BWW Review: BORN TO REWILD Is A Majestic And Meaningful Call To Preserve The Wild

BWW Review: BORN TO REWILD Is A Majestic And Meaningful Call To Preserve The Wild

Aldo Leopold, the father of wildlife ecology and the United States' wilderness system, opined that "All ethics so far evolved rest upon a single premise: that the individual is a member of a community of interdependent parts. The land ethic simply enlarges the boundaries of the community to include soils, waters, plants and animals, or collectively the land." (The Land Ethic, A Sand County Almanac, 1949).

Leopold's proposition is upheld and promoted today by a vest network of institutions and individuals who understand the interconnectedness of all things, principally of humankind and the environment.

Among this band of champions was the filmmaker Ed George, whose documentary, BORN TO REWILD, chronicles the remarkable journey of another environmental hero, John Davis, along the Continental Divide. Was, because George died a year ago, but not without leaving a legacy in the film completed by his friend and cinematographer Bryan Reinhart.

Davis, a triathlete, wildlands advocate and co-founder of the Wildlands Network, launched in 2013 what he called TrekWest as a journey to promote wildlife corridors and the recovery of missing species.

The film is beautifully conceived ~ an intimate and personalized narrative framed by spectacular photography of the diverse landscape and vistas from Sahuaripa in Sonora, Mexico through the Sierra Madre, past the Colorado Plateau and Glacier National Park and beyond the U.S./Canadian border to British Columbia. This is National Geographic on steroids ~ but with a heart and soul.

Davis is precise in his objective ~ that a Continental Wildlife Corridor is an ethical imperative that requires, for its fulfillment the reconnecting of people to place ~ and the pictures, including images of animals captured by remote wildlife cameras, throughout the film are worth more than a thousand words to support his case.

Along the way, Davis encounters what is, for all intents and purposes, a corridor of mentors (including Dave Foreman, author of Rewilding North America), kindred spirits, and conservationists, all interconnected with a shared vision of protecting and expanding the habitats that are currently fragmented and therefore inimical to wildlife and wildland preservation. Each presents variations on the theme and different areas of focus ranging from protection of jaguars to fish restoration to preservation of watersheds, but all together constitute a single community.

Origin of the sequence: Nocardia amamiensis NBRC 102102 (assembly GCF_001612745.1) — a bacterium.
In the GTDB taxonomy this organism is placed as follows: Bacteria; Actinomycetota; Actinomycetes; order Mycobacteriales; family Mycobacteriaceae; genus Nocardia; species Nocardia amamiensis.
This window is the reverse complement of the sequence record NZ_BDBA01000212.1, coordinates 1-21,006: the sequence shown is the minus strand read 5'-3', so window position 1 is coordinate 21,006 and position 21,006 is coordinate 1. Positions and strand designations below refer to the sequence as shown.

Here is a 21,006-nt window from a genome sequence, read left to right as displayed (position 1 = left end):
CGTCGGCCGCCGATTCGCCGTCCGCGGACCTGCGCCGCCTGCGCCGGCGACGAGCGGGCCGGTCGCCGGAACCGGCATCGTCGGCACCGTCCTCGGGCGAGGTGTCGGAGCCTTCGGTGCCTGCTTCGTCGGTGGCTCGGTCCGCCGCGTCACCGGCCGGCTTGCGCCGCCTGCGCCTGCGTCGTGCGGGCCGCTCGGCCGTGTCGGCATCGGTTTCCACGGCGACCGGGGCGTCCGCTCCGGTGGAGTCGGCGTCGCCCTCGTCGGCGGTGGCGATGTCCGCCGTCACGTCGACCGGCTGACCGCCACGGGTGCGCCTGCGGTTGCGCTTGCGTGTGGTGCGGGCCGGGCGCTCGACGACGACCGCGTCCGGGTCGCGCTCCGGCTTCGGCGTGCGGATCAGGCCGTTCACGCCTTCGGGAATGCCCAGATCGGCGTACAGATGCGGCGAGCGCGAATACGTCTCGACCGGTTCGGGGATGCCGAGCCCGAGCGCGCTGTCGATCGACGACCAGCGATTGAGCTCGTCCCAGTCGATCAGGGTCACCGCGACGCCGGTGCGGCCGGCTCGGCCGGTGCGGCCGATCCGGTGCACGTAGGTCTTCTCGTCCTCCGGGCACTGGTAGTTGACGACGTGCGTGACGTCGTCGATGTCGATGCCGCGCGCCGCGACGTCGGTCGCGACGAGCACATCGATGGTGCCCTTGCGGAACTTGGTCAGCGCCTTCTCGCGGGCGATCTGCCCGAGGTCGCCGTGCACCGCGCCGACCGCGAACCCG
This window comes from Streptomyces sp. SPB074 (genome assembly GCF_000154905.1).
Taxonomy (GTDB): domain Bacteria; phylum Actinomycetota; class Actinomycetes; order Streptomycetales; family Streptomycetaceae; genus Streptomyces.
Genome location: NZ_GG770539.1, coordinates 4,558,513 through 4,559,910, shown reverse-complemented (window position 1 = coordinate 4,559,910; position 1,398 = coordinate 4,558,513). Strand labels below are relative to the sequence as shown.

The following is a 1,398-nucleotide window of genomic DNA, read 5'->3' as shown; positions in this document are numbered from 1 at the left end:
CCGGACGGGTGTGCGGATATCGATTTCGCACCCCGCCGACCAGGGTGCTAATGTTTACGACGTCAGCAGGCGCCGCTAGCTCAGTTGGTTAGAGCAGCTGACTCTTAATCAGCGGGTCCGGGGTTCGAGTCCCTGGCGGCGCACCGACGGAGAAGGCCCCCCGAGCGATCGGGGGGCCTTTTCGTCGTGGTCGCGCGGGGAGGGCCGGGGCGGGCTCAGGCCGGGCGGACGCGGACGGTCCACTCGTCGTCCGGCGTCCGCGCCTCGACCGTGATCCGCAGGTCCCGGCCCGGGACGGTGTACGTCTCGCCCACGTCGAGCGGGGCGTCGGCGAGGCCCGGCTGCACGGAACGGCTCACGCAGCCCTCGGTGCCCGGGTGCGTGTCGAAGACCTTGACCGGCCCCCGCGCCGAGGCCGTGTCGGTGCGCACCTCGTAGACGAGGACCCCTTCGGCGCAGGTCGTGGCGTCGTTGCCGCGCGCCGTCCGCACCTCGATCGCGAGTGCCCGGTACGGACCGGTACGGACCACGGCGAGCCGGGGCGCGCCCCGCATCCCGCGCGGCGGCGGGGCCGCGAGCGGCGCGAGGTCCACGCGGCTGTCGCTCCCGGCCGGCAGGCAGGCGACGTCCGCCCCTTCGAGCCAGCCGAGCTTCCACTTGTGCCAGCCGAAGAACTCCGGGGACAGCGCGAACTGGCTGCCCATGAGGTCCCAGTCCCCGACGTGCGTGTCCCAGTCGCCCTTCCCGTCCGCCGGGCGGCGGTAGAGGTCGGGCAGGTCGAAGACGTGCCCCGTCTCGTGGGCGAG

He confronts as well the threats to the fulfillment of their vision. For example, at the beginning of the trek, Davis meets what he defines as "the biggest obstacle to jaguar recolonizing in the U.S. at the international boundary ~ the ungodly U.S. border walls that block wildlife movement between the U.S. and Mexico while allowing drug runners over." Later on, it's energy development and other forms of construction and infrastructure that may impede progress. Yes, there is as well a healthy amount of advocacy in the film (including a convenient exchange with the Sierra Club), but there are also, for every perceived obstacle, men and women with creative solutions.

In the course of a 238 day, 5000 mile journey, what unfolds in essence is a community pilgrimage. In a dazzling and spiritually uplifting 55 minutes, we are witnesses and party to that pilgrimage and, hopefully, convinced of our obligation to share in the stewardship of our planet and its occupants.

BORN TO REWILD is one of the select features at this year's Sedona International Film Festival, which runs from February 18th through the 26th.

Photo credit to Ed George


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From This Author Herbert Paine

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